Wednesday, November 26, 2008

Reader Service Request

Prince Rupert, February 1958. Of course there were times when we really felt isolated from the rest of the world, living on the edge of it! There was a daily newspaper, and a government radio station, and one theater for entertainment.

I had subscriptions to Trains and Railroad magazines, and began to learn about power packs other than General Motors Diesels. Cabs, Geeps and Road Service 1200’s were the exclusive power on the Prince Rupert Extension.

To gather more information on other types of locomotives, I wrote letters to the manufacturers. My Dad taught me the lost art of typing a business letter – on our Royal Portable - and how to properly fold it, so that the recipient, without looking at the envelope, could remove the letter from the envelope and open it positioned correctly to read it.

Back in those days, many publications had Reader Service Request cards, on which you circled the number of the advertiser you wished information from. That card was sent to a clearing house who in turn got the request to the advertiser.

Turnaround time; three to four weeks, maybe.

I wrote letters to and received answers from General Motors, Budd, ALCo, Montreal Locomotive Works, English Electric, Fairbanks-Morse, and Baldwin-Lima-Hamilton.

Fairbanks-Morse sent me several items, including this brochure on the model H12-44, and two black and white builders photos!

Life before the Internet and video games was richer in so many ways. You had to rely on family, friends and associations for your entertainment. I volunteered time at the Civic Centre as a projectionist, and took several photography classes, which enriched my life for many years to follow!

4 Comments - Click here:

Unknown said...

The big question here is, "how on earth did you keep these items in pristine condition for 50 years?" And subsequently, did you ever think 50 years ago that you would still have them??

Those are great archive pieces. Thanks for sharing them with the world!

SDP45 said...

I'm a fair bit younger than you, but when I was growing up, life was not much different than what you had. I spent lots of time with family, and playing outside all around town with friends. Mom had to call out to have me come home, for she did not know where I was, though I was not far.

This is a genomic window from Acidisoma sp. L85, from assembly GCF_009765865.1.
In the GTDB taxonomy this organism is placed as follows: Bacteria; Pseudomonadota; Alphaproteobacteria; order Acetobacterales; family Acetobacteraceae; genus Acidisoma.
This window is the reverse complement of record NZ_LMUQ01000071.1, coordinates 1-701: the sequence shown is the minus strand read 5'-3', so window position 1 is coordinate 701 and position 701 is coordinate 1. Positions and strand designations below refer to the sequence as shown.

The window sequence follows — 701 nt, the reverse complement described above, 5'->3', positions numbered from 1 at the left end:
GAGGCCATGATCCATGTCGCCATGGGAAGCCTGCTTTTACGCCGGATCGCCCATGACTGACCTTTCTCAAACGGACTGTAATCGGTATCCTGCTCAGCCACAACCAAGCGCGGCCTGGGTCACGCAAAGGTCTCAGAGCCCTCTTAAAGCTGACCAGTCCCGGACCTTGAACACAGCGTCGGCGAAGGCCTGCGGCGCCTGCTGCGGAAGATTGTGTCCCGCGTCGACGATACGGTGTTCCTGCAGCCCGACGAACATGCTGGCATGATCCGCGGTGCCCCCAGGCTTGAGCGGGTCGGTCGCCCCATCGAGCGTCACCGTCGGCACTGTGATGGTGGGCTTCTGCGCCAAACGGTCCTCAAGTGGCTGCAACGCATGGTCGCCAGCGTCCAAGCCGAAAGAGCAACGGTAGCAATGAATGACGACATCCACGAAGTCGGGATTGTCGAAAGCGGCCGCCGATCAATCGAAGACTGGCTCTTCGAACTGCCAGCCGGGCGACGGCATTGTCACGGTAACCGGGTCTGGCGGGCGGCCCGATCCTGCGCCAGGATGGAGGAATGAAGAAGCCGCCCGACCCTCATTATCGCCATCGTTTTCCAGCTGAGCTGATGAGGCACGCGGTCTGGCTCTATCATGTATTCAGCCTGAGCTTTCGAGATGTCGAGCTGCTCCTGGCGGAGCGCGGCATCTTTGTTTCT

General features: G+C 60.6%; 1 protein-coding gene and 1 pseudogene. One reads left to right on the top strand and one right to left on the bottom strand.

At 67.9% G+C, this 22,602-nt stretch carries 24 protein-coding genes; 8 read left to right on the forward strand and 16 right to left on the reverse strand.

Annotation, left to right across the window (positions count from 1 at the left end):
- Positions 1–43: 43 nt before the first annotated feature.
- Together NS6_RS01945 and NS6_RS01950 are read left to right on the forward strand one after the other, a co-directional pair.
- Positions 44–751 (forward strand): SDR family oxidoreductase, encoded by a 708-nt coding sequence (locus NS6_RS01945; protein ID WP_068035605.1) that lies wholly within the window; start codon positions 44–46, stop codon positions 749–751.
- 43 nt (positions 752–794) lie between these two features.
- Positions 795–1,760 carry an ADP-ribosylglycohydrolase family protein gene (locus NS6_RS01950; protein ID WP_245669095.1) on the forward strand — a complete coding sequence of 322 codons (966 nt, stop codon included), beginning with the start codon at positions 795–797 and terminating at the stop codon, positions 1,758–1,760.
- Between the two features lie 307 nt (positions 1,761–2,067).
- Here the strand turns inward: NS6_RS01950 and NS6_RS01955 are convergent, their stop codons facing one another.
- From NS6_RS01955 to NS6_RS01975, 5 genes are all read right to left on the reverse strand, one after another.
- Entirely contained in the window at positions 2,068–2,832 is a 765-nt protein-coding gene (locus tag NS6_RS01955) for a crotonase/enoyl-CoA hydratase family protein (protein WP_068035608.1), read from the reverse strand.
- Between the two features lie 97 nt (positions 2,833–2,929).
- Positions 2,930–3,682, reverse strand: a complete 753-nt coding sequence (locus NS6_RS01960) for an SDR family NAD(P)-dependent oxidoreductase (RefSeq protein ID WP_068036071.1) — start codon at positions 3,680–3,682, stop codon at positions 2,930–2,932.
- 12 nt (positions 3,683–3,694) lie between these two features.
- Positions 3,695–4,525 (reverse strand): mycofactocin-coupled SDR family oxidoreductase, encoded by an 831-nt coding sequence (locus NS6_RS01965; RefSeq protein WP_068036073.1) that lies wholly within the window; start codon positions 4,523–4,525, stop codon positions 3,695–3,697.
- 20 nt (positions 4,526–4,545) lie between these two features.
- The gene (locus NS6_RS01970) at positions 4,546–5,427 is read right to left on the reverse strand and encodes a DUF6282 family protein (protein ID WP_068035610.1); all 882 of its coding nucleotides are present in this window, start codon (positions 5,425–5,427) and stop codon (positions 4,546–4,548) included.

Now, my daughter has the internet, and I am not fond of letting her roam the neighborhood, due to fear of creeps and cougars (!). She likes to watch the trains go by, but does not go exploring around the tracks like I did. The difference though is we now live by a busy main line, and I grew up along a sleepy branch line. She better not play near the tracks!


Anonymous said...

Kurt: Pristine indeed! Little did I realize then that I'd spend 50 years of my life hauling these boxes up and down the West Coast - California, Oregon and Washington! The level of response from the various manufacturers was interesting: FM sent the two b&w 8x10's (glossy!) whilst ALCo sent a couple of litho's! GM sent a bound catalog, Budd sent 8x10's, reprinted ads, and bound catalog, English Electric sent a half dozen brochures, and B-L-H sent an obituary notice ...

Anonymous said...

Dan: Yeah, Dan, those were less stressful times. In addition to hanging out at the rail year, my sister and I would make bundles of newspapers and magazines, and take them down to grain ships loading at the elevator. There was no TSA goons at the gangplank, we simply went aboard and wandered around 'till we found someone (who spoke english!) I really loved to head for the engine room! A three story high diesel engine is a wonder to behold! And sometimes we'd drag crew back home for dinner! Mom and Dad would spend hours in the parlor visiting with these chaps - it was like a living National Geographic!

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